Former Maine DHHS Chief Mary Mayhew Jumps into Gubernatorial Race

Jun 7, 2017

Former Department of Health and Human Services chief Mary Mayhew ended speculation about her political future Tuesday, by announcing her candidacy for governor.

Her message — focused on small government and bootstrap solutions to Maine’s economic problems — is similar to that of Republican Gov. Paul LePage, her former boss. And Mayhew’s hopes of winning the Blaine House may very well hinge upon her ability to connect with the governor’s loyal supporters.

In more ways than one, Mayhew’s campaign kickoff could be viewed as a direct message to the governor’s base. She first announced her candidacy on Bangor radio station WVOM, one of LePage’s preferred ways of communicating to his supporters. She then traveled to Dingley Press in Lisbon to deliver an economic-focused message to warehouse workers.

“For the last six and a half years, I’ve been part of an effort to bring Maine back, to have Maine have its own comeback story,” Mayhew said.

When she resigned from her post at DHHS almost two weeks ago, she ended a controversial tenure highlighted by divisive policy changes to public assistance programs and a high-profile campaign to prosecute welfare cheats.

Those pursuits were largely applauded as needed reforms by conservatives and repeatedly praised by LePage. But they were roundly criticized by progressives and advocates for the poor, who say the changes were punitive and and have done little to lift people out of poverty.

Mayhew is touting the policies again, and said popularity isn’t a metric for success.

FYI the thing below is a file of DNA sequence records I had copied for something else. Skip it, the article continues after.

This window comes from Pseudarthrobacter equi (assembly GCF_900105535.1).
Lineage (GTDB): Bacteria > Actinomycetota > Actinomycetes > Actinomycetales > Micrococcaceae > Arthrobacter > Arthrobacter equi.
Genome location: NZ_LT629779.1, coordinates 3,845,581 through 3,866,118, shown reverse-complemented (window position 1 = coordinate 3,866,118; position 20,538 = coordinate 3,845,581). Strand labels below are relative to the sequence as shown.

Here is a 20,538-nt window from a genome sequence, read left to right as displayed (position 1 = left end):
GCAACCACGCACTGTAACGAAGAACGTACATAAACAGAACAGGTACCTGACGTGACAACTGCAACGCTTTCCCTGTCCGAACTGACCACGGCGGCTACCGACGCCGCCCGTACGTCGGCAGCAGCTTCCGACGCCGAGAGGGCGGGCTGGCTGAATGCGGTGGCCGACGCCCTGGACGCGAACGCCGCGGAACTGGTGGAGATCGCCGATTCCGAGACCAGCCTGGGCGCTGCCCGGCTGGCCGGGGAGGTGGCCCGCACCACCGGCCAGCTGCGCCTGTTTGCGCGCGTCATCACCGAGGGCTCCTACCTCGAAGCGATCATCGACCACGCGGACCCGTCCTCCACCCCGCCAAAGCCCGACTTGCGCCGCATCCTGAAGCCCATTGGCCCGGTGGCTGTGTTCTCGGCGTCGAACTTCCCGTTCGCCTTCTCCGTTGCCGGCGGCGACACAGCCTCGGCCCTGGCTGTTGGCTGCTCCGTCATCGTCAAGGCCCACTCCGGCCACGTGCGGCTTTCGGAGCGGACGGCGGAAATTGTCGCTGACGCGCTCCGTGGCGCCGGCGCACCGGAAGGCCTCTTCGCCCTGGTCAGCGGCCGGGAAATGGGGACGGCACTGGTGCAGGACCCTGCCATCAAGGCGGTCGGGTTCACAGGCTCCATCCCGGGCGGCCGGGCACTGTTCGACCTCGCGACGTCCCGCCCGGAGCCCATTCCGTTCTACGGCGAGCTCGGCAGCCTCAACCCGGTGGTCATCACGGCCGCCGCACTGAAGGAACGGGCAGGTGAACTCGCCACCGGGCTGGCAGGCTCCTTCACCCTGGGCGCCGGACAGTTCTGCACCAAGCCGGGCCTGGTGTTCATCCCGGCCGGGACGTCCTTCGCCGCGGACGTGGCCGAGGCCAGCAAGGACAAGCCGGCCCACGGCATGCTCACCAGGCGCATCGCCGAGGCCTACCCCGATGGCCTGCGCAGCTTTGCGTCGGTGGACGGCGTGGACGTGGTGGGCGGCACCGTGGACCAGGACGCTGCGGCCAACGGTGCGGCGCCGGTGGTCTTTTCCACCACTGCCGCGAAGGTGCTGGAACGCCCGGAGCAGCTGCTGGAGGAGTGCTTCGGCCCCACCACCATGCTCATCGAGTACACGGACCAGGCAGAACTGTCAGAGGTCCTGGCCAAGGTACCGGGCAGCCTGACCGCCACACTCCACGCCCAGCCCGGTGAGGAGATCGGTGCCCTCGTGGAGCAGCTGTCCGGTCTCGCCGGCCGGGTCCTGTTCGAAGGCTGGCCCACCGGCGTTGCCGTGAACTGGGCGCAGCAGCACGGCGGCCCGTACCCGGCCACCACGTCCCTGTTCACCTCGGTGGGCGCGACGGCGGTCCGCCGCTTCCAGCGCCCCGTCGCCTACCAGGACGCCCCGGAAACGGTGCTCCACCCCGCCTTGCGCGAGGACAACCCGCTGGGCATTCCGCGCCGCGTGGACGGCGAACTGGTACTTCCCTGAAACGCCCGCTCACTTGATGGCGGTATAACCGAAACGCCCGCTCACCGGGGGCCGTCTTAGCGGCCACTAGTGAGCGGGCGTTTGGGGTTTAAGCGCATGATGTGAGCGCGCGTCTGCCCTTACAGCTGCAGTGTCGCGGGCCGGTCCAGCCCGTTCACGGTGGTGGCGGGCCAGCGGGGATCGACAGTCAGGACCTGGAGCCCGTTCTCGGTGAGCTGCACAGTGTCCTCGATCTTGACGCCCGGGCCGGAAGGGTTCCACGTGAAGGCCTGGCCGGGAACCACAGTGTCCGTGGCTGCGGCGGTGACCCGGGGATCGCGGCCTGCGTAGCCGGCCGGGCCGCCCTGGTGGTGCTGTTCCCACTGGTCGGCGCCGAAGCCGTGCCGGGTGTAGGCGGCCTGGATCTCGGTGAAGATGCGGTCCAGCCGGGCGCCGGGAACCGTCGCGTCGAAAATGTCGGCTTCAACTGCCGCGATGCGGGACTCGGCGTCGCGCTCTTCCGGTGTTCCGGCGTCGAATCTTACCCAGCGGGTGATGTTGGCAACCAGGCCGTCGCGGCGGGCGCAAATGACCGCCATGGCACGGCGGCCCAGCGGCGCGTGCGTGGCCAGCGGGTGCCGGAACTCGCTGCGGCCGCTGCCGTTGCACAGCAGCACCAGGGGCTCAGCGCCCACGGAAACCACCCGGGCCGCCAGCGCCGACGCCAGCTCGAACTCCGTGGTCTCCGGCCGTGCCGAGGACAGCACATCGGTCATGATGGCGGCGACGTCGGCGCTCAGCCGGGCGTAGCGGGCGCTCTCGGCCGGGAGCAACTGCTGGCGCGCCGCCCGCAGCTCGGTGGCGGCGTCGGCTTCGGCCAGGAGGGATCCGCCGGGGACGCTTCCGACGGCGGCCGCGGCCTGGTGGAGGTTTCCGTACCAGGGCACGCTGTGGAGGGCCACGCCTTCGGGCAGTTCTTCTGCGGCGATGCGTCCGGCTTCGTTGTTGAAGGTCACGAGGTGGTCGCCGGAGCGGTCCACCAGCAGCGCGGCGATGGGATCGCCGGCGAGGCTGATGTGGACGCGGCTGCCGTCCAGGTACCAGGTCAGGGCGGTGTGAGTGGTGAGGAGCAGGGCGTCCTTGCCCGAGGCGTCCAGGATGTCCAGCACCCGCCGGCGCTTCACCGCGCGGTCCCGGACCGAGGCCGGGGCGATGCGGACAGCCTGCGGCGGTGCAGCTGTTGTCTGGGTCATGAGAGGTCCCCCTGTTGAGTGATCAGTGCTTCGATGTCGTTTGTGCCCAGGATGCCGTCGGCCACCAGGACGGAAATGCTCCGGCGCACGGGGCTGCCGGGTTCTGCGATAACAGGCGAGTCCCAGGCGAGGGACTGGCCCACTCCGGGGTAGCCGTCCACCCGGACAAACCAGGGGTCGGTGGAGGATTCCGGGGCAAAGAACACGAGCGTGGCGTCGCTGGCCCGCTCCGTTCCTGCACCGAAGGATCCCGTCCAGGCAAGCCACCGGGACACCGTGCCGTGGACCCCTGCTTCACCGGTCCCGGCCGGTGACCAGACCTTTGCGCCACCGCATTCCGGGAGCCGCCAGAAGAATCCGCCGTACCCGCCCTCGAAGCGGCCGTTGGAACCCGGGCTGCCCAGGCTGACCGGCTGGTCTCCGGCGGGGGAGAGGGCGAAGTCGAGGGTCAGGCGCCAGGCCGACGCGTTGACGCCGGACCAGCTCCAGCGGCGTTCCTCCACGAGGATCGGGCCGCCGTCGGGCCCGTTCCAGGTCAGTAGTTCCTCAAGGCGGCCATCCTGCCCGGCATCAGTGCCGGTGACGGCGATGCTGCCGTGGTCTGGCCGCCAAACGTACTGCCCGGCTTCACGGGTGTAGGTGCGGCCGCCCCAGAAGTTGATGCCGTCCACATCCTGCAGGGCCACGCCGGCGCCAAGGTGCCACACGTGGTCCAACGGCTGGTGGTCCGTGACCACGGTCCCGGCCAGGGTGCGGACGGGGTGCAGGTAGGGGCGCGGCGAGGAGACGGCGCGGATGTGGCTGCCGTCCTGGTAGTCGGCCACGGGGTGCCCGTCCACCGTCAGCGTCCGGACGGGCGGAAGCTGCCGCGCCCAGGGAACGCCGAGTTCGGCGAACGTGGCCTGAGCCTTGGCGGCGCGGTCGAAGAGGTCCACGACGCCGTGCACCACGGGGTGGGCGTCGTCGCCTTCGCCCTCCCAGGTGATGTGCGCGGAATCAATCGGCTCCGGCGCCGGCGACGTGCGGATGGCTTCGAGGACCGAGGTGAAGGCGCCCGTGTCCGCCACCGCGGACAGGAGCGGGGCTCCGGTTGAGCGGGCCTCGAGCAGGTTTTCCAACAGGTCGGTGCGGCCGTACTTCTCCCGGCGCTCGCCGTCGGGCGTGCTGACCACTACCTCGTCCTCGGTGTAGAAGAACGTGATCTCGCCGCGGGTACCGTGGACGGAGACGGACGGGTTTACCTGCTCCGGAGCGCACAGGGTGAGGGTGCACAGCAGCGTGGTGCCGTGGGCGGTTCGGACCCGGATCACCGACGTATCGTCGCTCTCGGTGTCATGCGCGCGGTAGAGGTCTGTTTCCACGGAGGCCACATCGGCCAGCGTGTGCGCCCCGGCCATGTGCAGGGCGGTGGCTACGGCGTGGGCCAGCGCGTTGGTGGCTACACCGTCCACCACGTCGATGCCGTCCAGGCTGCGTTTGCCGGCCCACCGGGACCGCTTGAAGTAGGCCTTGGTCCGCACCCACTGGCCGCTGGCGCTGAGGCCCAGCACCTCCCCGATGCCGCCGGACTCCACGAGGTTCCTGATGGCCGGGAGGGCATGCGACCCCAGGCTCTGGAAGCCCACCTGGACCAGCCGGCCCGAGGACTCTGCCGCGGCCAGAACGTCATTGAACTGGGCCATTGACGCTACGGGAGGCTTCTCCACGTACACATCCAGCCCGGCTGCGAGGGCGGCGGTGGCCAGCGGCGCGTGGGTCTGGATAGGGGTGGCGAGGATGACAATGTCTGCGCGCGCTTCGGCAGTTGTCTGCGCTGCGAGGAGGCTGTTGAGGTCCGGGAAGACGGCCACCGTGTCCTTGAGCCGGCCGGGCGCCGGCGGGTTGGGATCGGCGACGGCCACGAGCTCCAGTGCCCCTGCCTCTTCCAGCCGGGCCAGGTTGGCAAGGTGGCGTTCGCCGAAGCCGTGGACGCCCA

“I’ve made those difficult decisions. I’m certain there will be criticism. But I’m prepared to fight for what’s right,” she said.

Mayhew was a longtime State House lobbyist and a former Democrat before joining the LePage administration. At age 25, she was the campaign manager for former congressional candidate Patrick McGowan, who came within one percentage point of defeating Republican Olympia Snowe in the race for the U.S. House of Representatives in 1990.

Now 52, Mayhew has chosen a hard-line conservative path at odds with her Democratic roots. And her gubernatorial launch bucked the conventional wisdom that Republican contenders would wait and see if U.S. Sen. Susan Collins will enter the race — potentially clearing the GOP field.

When asked about Collins, Mayhew commented that anyone who runs for the Blaine House cares about Maine. But then she criticized Collins’ recent support for expanding Medicaid based on the Indiana model.

“It’s concerning to me that she would come out and endorse a plan without understanding the challenges of our state budget, the impact of the cost of expanding Medicaid and what that will jeopardize in terms of our priorities,” she said.

It was a measured response compared to LePage’s fiery critiques of those with whom he disagrees, including Collins. But Mayhew’s remarks also signal that she sees herself as not only the candidate to replace LePage, but the one best suited to inherit his voters within the Maine Republican Party.